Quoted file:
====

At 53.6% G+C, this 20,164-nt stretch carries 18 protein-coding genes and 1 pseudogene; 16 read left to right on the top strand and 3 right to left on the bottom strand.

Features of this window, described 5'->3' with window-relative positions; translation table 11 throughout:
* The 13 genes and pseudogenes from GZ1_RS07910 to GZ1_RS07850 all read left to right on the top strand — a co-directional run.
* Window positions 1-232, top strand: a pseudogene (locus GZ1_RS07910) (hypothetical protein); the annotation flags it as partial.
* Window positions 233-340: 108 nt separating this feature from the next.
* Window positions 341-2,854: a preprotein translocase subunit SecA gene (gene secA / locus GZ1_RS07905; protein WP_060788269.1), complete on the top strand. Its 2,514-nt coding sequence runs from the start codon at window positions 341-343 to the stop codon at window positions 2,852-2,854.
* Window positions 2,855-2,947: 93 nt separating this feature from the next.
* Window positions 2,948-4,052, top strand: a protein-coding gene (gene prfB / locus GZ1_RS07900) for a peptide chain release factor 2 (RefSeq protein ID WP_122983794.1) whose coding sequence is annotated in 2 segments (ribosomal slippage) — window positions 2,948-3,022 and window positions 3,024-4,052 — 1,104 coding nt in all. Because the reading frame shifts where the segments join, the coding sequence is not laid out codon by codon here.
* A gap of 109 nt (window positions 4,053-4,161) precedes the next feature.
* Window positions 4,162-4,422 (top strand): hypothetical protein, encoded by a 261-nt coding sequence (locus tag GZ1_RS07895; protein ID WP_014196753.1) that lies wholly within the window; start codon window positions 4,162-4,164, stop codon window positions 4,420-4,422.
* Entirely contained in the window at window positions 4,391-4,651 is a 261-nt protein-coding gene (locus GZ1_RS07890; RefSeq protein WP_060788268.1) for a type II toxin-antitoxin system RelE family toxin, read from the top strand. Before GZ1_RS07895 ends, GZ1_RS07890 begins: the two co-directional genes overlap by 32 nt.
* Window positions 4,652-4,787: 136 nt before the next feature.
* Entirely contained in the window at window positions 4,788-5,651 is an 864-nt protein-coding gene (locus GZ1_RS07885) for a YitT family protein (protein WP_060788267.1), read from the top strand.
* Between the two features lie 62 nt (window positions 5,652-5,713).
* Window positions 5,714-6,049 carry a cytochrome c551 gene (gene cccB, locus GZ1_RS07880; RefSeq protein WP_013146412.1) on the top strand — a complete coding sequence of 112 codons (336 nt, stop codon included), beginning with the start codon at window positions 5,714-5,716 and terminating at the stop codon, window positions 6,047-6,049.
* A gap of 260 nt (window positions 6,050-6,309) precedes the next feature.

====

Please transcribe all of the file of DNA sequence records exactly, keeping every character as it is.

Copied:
At 53.6% G+C, this 20,164-nt stretch carries 18 protein-coding genes and 1 pseudogene; 16 read left to right on the top strand and 3 right to left on the bottom strand.

Features of this window, described 5'->3' with window-relative positions; translation table 11 throughout:
* The 13 genes and pseudogenes from GZ1_RS07910 to GZ1_RS07850 all read left to right on the top strand — a co-directional run.
* Window positions 1-232, top strand: a pseudogene (locus GZ1_RS07910) (hypothetical protein); the annotation flags it as partial.
* Window positions 233-340: 108 nt separating this feature from the next.
* Window positions 341-2,854: a preprotein translocase subunit SecA gene (gene secA / locus GZ1_RS07905; protein WP_060788269.1), complete on the top strand. Its 2,514-nt coding sequence runs from the start codon at window positions 341-343 to the stop codon at window positions 2,852-2,854.
* Window positions 2,855-2,947: 93 nt separating this feature from the next.
* Window positions 2,948-4,052, top strand: a protein-coding gene (gene prfB / locus GZ1_RS07900) for a peptide chain release factor 2 (RefSeq protein ID WP_122983794.1) whose coding sequence is annotated in 2 segments (ribosomal slippage) — window positions 2,948-3,022 and window positions 3,024-4,052 — 1,104 coding nt in all. Because the reading frame shifts where the segments join, the coding sequence is not laid out codon by codon here.
* A gap of 109 nt (window positions 4,053-4,161) precedes the next feature.
* Window positions 4,162-4,422 (top strand): hypothetical protein, encoded by a 261-nt coding sequence (locus tag GZ1_RS07895; protein ID WP_014196753.1) that lies wholly within the window; start codon window positions 4,162-4,164, stop codon window positions 4,420-4,422.
* Entirely contained in the window at window positions 4,391-4,651 is a 261-nt protein-coding gene (locus GZ1_RS07890; RefSeq protein WP_060788268.1) for a type II toxin-antitoxin system RelE family toxin, read from the top strand. Before GZ1_RS07895 ends, GZ1_RS07890 begins: the two co-directional genes overlap by 32 nt.
* Window positions 4,652-4,787: 136 nt before the next feature.
* Entirely contained in the window at window positions 4,788-5,651 is an 864-nt protein-coding gene (locus GZ1_RS07885) for a YitT family protein (protein WP_060788267.1), read from the top strand.
* Between the two features lie 62 nt (window positions 5,652-5,713).
* Window positions 5,714-6,049 carry a cytochrome c551 gene (gene cccB, locus GZ1_RS07880; RefSeq protein WP_013146412.1) on the top strand — a complete coding sequence of 112 codons (336 nt, stop codon included), beginning with the start codon at window positions 5,714-5,716 and terminating at the stop codon, window positions 6,047-6,049.
* A gap of 260 nt (window positions 6,050-6,309) precedes the next feature.